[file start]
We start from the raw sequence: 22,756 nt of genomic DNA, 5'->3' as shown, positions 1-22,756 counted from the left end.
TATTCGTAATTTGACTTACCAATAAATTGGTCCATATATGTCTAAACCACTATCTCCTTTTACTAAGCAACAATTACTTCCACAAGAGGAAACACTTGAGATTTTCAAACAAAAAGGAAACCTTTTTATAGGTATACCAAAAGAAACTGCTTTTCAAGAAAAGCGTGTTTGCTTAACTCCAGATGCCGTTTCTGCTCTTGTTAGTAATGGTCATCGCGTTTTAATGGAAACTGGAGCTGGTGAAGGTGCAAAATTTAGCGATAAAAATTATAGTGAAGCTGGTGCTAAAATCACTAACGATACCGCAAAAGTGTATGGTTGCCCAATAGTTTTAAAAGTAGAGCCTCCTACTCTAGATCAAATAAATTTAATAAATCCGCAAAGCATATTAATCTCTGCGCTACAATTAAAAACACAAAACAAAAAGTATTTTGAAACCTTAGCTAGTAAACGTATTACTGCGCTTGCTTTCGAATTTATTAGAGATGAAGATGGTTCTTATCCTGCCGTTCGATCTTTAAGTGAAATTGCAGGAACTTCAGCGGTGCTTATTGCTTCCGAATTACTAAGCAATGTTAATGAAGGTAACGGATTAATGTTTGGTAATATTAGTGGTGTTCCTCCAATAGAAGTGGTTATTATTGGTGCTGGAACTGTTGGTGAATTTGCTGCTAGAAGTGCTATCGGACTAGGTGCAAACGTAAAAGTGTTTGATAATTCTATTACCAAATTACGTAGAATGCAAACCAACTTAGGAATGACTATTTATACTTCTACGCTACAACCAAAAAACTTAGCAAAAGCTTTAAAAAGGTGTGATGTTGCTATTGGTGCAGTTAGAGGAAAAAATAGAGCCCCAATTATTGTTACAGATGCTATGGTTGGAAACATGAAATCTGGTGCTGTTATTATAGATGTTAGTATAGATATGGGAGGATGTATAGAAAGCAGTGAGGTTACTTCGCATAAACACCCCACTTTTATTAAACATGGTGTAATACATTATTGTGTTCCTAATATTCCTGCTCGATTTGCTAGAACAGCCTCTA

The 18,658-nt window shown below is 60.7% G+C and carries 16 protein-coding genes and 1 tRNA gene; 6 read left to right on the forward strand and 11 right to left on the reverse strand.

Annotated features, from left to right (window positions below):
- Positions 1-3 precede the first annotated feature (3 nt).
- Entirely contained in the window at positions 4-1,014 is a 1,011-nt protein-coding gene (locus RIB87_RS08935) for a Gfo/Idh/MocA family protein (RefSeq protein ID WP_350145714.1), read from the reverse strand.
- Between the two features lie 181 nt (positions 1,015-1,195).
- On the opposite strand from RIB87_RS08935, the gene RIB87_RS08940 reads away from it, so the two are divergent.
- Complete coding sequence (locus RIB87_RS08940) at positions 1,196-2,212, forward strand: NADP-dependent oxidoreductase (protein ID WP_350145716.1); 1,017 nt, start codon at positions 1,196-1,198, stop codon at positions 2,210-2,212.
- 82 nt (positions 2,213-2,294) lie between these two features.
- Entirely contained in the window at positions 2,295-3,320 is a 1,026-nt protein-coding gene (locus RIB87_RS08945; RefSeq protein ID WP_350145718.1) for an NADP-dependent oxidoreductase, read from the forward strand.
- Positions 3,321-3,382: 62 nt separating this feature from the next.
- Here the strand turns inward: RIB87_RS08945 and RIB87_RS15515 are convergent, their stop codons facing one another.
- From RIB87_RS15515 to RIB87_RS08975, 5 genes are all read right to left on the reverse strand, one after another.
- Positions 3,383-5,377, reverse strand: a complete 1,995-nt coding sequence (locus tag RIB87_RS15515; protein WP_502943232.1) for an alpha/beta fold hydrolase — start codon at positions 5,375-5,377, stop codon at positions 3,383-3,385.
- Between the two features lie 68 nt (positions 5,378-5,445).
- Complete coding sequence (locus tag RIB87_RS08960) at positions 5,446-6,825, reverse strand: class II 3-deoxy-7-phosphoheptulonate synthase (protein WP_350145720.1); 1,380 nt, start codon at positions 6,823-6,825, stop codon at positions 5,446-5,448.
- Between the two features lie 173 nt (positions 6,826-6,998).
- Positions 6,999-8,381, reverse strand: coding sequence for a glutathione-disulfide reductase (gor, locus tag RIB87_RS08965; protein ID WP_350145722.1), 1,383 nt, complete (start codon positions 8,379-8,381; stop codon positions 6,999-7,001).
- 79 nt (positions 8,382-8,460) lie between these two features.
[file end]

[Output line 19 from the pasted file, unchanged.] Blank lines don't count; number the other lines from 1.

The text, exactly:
- Positions 6,999-8,381, reverse strand: coding sequence for a glutathione-disulfide reductase (gor, locus tag RIB87_RS08965; protein ID WP_350145722.1), 1,383 nt, complete (start codon positions 8,379-8,381; stop codon positions 6,999-7,001).